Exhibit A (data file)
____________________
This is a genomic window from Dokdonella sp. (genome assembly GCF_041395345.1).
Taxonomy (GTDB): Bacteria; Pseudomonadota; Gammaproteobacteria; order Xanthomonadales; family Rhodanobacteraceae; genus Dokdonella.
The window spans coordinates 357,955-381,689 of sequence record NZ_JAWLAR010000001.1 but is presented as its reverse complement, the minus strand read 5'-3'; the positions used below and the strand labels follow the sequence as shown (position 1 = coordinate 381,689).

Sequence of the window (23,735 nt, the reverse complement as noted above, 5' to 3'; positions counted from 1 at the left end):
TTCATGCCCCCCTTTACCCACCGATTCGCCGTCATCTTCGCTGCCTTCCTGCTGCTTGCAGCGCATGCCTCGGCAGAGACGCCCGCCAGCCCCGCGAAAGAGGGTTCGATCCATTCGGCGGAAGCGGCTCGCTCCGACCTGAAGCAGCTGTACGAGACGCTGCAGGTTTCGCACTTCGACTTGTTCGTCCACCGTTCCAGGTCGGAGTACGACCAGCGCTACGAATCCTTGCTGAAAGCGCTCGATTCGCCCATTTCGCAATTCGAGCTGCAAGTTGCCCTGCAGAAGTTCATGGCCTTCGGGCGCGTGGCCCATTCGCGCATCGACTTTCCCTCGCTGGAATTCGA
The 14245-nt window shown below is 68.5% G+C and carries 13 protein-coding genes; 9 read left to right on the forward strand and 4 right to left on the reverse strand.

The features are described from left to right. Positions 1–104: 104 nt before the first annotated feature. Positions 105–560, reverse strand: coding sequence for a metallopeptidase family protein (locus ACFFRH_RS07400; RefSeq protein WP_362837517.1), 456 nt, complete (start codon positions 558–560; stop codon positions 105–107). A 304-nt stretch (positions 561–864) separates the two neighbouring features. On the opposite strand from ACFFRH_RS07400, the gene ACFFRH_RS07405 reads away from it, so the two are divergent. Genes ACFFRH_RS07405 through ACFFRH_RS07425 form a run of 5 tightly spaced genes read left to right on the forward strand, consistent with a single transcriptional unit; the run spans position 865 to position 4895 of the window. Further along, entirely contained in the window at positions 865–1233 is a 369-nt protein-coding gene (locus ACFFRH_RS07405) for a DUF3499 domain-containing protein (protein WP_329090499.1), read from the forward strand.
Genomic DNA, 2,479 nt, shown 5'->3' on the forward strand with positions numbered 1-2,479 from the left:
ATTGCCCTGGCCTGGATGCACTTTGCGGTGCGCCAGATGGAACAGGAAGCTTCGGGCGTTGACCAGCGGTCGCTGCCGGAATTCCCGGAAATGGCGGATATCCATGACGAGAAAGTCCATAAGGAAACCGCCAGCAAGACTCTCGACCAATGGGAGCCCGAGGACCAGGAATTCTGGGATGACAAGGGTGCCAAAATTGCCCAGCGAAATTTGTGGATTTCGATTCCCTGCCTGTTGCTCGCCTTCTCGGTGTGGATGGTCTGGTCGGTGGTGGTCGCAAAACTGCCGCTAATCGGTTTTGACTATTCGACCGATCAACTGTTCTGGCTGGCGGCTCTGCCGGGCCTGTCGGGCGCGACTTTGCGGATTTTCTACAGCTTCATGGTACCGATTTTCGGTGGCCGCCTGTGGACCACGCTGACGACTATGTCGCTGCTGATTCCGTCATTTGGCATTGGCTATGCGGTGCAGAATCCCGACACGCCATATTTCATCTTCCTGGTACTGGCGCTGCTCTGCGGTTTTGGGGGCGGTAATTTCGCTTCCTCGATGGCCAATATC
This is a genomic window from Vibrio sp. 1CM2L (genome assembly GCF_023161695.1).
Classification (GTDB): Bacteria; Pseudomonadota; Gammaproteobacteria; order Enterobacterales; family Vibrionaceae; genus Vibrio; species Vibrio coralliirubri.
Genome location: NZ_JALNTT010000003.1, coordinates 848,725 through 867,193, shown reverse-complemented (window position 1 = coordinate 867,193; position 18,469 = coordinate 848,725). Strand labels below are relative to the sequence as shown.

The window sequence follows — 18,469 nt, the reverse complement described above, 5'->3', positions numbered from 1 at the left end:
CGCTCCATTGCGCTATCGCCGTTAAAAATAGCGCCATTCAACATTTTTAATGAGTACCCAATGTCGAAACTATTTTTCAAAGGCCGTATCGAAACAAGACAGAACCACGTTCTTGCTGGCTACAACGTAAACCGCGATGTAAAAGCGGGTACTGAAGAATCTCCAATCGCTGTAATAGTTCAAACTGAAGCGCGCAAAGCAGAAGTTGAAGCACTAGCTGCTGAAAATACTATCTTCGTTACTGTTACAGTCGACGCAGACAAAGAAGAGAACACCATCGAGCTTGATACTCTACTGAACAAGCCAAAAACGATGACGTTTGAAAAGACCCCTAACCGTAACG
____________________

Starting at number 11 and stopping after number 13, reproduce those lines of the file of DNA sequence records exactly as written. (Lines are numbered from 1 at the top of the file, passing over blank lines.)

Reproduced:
Classification (GTDB): Bacteria; Pseudomonadota; Gammaproteobacteria; order Enterobacterales; family Vibrionaceae; genus Vibrio; species Vibrio coralliirubri.
Genome location: NZ_JALNTT010000003.1, coordinates 848,725 through 867,193, shown reverse-complemented (window position 1 = coordinate 867,193; position 18,469 = coordinate 848,725). Strand labels below are relative to the sequence as shown.

The window sequence follows — 18,469 nt, the reverse complement described above, 5'->3', positions numbered from 1 at the left end: